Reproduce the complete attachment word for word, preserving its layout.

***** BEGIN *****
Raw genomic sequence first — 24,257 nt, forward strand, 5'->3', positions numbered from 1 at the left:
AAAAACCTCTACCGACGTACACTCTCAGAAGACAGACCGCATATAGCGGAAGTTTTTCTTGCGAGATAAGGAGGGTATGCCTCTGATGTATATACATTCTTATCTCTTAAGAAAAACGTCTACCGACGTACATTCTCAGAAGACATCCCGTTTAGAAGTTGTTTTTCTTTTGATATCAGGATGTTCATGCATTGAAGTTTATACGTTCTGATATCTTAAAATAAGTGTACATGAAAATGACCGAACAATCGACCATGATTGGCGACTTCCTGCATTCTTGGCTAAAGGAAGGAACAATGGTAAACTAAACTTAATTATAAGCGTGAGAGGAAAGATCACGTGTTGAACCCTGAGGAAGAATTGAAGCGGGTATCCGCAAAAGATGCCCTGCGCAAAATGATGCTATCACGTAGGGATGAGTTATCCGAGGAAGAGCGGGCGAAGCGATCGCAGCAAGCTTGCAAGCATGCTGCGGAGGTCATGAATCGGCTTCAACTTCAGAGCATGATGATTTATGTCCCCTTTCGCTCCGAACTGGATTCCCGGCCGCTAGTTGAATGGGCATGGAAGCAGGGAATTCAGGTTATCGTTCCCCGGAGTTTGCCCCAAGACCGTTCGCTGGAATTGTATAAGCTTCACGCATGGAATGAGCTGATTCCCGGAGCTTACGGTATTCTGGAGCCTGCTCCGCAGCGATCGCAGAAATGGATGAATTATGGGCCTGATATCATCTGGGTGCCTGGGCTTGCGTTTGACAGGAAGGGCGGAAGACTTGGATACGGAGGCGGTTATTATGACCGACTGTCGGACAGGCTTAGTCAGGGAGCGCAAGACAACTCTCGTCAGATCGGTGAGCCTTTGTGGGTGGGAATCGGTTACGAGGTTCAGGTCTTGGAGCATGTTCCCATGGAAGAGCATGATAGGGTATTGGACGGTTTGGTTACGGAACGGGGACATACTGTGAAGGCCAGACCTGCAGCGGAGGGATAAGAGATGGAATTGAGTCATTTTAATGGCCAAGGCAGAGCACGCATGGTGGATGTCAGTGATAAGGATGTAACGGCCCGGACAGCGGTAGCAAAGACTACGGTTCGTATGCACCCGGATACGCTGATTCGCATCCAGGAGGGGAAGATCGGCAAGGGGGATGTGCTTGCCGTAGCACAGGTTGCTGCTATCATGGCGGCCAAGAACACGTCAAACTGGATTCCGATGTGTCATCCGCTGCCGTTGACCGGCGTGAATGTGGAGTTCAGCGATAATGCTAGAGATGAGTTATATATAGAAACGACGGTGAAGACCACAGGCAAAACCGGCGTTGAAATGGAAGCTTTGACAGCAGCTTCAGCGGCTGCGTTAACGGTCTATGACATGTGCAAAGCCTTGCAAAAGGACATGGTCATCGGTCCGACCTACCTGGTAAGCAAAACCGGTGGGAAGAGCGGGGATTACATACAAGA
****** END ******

Raw genomic sequence first — 24,257 nt, forward strand, 5'->3', positions numbered from 1 at the left:
AAAAACCTCTACCGACGTACACTCTCAGAAGACAGACCGCATATAGCGGAAGTTTTTCTTGCGAGATAAGGAGGGTATGCCTCTGATGTATATACATTCTTATCTCTTAAGAAAAACGTCTACCGACGTACATTCTCAGAAGACATCCCGTTTAGAAGTTGTTTTTCTTTTGATATCAGGATGTTCATGCATTGAAGTTTATACGTTCTGATATCTTAAAATAAGTGTACATGAAAATGACCGAACAATCGACCATGATTGGCGACTTCCTGCATTCTTGGCTAAAGGAAGGAACAATGGTAAACTAAACTTAATTATAAGCGTGAGAGGAAAGATCACGTGTTGAACCCTGAGGAAGAATTGAAGCGGGTATCCGCAAAAGATGCCCTGCGCAAAATGATGCTATCACGTAGGGATGAGTTATCCGAGGAAGAGCGGGCGAAGCGATCGCAGCAAGCTTGCAAGCATGCTGCGGAGGTCATGAATCGGCTTCAACTTCAGAGCATGATGATTTATGTCCCCTTTCGCTCCGAACTGGATTCCCGGCCGCTAGTTGAATGGGCATGGAAGCAGGGAATTCAGGTTATCGTTCCCCGGAGTTTGCCCCAAGACCGTTCGCTGGAATTGTATAAGCTTCACGCATGGAATGAGCTGATTCCCGGAGCTTACGGTATTCTGGAGCCTGCTCCGCAGCGATCGCAGAAATGGATGAATTATGGGCCTGATATCATCTGGGTGCCTGGGCTTGCGTTTGACAGGAAGGGCGGAAGACTTGGATACGGAGGCGGTTATTATGACCGACTGTCGGACAGGCTTAGTCAGGGAGCGCAAGACAACTCTCGTCAGATCGGTGAGCCTTTGTGGGTGGGAATCGGTTACGAGGTTCAGGTCTTGGAGCATGTTCCCATGGAAGAGCATGATAGGGTATTGGACGGTTTGGTTACGGAACGGGGACATACTGTGAAGGCCAGACCTGCAGCGGAGGGATAAGAGATGGAATTGAGTCATTTTAATGGCCAAGGCAGAGCACGCATGGTGGATGTCAGTGATAAGGATGTAACGGCCCGGACAGCGGTAGCAAAGACTACGGTTCGTATGCACCCGGATACGCTGATTCGCATCCAGGAGGGGAAGATCGGCAAGGGGGATGTGCTTGCCGTAGCACAGGTTGCTGCTATCATGGCGGCCAAGAACACGTCAAACTGGATTCCGATGTGTCATCCGCTGCCGTTGACCGGCGTGAATGTGGAGTTCAGCGATAATGCTAGAGATGAGTTATATATAGAAACGACGGTGAAGACCACAGGCAAAACCGGCGTTGAAATGGAAGCTTTGACAGCAGCTTCAGCGGCTGCGTTAACGGTCTATGACATGTGCAAAGCCTTGCAAAAGGACATGGTCATCGGTCCGACCTACCTGGTAAGCAAAACCGGTGGGAAGAGCGGGGATTACATACAAGA